User Value Approach to Open

Looking at Openness from a user value perspective makes it much easier for building owner/operators to evaluate the Openness of systems they are considering.  For example:

1.    In the case of interfaces for mechanical equipment, sensors, actuators and controls, the more qualified sources supported and the greater variety of relevant devices available, the higher the system would score on Openness. 

2.    Support for interaction with relevant applications is another measure of Openness in the user value approach.

3.    Finally, the ability to support relevant service options (such as internal, remote and third party monitoring) is another measure of Openness in the user value approach.

contemporary A couple of caveats are appropriate at this point.  First, note that the technical ability of a system to interact with other devices or applications is necessary but not sufficient to meet the requirements laid out in the three items above.  It is not good enough to know that a system can interface to a third-party device if the system supplier takes the position that actually doing it invalidates a warranty or reduces the supplier’s willingness to assist in system implementation and maintenance.  In the same way, the ability to support independent service suppliers is meaningless if purchasing or contract terms are structured to make third party services unattractive.  This principle is one that I refer to as “Open is as Open does.”  A system is not Open from a user value approach if the system supplier’s business model does not embrace third-party participation in providing solutions to users.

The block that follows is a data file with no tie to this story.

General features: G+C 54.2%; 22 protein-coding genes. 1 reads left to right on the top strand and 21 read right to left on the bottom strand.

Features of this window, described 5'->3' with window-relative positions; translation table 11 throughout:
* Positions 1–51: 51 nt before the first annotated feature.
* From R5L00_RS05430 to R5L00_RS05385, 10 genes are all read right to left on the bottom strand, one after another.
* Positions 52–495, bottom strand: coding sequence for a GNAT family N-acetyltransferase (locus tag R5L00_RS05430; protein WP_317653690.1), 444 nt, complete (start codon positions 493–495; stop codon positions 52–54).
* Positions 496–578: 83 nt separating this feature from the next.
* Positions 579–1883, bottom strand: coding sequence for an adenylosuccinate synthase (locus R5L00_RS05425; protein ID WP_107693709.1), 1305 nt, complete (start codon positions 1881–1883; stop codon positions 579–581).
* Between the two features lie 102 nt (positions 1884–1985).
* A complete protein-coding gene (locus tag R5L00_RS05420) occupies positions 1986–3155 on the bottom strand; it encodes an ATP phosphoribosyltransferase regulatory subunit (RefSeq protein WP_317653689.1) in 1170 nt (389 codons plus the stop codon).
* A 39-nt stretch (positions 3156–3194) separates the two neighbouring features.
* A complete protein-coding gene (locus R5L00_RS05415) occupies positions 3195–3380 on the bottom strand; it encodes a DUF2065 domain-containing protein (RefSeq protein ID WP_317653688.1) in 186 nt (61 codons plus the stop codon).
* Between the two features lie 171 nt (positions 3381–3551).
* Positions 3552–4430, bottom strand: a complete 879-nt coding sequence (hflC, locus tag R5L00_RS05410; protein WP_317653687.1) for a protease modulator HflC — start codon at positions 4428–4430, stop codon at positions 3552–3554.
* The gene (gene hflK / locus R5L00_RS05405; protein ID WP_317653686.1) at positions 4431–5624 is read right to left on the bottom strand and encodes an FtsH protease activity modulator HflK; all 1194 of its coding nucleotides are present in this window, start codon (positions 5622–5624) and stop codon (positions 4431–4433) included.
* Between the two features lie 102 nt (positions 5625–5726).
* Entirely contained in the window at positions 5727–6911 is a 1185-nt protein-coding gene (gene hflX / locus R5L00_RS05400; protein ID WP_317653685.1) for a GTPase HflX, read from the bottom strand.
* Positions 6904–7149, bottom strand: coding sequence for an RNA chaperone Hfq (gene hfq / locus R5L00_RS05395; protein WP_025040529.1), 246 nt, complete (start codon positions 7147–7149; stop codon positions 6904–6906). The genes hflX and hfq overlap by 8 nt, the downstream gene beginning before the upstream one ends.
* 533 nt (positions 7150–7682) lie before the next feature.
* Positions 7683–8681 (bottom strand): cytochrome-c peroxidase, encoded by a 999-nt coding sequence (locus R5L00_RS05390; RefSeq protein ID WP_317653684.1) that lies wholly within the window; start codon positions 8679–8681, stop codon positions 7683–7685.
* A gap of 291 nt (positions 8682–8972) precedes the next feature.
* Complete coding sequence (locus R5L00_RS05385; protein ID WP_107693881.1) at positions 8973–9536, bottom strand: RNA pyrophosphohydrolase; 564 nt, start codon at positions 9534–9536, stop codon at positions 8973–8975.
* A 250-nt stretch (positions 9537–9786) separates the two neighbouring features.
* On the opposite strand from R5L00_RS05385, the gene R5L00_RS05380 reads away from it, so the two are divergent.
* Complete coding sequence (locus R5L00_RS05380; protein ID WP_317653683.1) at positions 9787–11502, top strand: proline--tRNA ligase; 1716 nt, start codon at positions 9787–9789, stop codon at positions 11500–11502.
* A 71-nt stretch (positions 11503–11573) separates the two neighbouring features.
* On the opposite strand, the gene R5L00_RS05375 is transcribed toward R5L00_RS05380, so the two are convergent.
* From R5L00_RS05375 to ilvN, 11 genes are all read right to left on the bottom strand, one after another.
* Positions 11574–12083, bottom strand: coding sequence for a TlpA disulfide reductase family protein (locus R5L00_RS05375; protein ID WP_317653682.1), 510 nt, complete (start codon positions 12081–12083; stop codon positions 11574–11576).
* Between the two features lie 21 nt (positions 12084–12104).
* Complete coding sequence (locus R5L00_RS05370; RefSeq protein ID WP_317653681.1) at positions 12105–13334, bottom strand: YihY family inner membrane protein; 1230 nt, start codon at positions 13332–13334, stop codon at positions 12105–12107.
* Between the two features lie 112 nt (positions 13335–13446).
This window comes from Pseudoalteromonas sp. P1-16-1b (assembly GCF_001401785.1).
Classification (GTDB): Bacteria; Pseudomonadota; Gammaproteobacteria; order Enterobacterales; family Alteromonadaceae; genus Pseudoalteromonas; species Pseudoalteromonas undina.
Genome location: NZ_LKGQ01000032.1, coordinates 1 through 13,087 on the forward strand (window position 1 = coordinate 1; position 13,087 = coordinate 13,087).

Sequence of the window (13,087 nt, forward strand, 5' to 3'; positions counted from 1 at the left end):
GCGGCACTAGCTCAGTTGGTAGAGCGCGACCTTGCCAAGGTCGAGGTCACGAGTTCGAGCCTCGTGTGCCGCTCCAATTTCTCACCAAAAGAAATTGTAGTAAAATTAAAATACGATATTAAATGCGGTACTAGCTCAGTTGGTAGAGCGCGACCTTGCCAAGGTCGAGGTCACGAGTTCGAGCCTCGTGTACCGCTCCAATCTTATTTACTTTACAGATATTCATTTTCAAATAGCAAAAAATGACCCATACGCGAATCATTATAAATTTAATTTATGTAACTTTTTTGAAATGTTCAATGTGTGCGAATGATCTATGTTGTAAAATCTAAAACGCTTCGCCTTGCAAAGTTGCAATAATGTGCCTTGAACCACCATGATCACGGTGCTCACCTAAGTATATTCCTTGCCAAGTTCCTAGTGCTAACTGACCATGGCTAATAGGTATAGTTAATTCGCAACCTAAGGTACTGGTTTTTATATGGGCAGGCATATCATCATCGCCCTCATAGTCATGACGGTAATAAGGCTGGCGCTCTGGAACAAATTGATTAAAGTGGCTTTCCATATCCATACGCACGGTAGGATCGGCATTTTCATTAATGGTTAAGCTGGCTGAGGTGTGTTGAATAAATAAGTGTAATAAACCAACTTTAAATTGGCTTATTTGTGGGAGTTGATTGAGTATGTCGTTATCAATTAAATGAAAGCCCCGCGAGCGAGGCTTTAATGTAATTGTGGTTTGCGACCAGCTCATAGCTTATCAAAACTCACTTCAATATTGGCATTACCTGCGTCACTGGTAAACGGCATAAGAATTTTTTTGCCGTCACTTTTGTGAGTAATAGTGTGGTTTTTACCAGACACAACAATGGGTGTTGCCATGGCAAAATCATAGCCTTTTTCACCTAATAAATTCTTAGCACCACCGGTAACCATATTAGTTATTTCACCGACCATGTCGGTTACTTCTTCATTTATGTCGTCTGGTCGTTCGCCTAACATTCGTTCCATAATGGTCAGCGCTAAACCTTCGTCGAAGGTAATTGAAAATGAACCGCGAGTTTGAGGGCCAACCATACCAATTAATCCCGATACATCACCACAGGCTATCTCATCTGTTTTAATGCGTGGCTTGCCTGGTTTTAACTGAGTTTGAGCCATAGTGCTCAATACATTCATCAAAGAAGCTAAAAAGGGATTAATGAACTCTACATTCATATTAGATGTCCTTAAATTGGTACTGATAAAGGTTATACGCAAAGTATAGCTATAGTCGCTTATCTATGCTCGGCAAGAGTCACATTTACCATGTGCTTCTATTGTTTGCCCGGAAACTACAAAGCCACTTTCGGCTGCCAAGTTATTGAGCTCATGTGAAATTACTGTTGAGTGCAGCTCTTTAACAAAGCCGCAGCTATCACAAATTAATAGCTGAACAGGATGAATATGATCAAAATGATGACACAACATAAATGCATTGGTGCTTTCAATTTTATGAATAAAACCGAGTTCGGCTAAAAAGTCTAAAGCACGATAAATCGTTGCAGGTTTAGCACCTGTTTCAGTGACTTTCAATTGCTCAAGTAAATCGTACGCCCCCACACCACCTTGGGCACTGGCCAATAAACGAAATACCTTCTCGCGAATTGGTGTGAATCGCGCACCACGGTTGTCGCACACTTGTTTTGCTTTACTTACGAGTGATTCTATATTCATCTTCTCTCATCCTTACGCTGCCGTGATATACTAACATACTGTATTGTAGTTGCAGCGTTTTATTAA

A second caveat has to do with the word “relevant” as used in the three items above.  The user value approach to evaluating Openness does not recognize nor reward interfaces or capabilities that are not relevant to the application and/or the user’s business model.  To use a simple example, a new bowling ball with an Ethernet cable interface might be more Open in the standards approach, and might be more Open in the interfaces approach but is definitely not more Open in the user value approach. 

A final caveat is that while standards per se are not a useful measure of Open, they are still important.  Standards are a necessary tool that enables suppliers to provide users with the options and value points they are looking for.  Any system that does not incorporate standards will necessarily fall short on the Openness scale, but incorporating standards is not a guarantee of Openness in the user value approach.


Too often, Open is evaluated in terms that are not directly relevant to users. Limiting the discussion to specific standards and the processes by which they are developed is not sufficient to guide users.  Looking at the sheer quantity of interfaces is also not sufficient to establish guide users.  An economic approach that looks at increasing user options and value points provides a much better tool for users to evaluate the Openness of systems.

As always, the views expressed in this column are mine and do not necessarily reflect the position of BACnet International, Philips Teletrol, ASHRAE, or any other organization.  If you want to send comments to me directly, feel free to email me at andysview@arborcoast.com.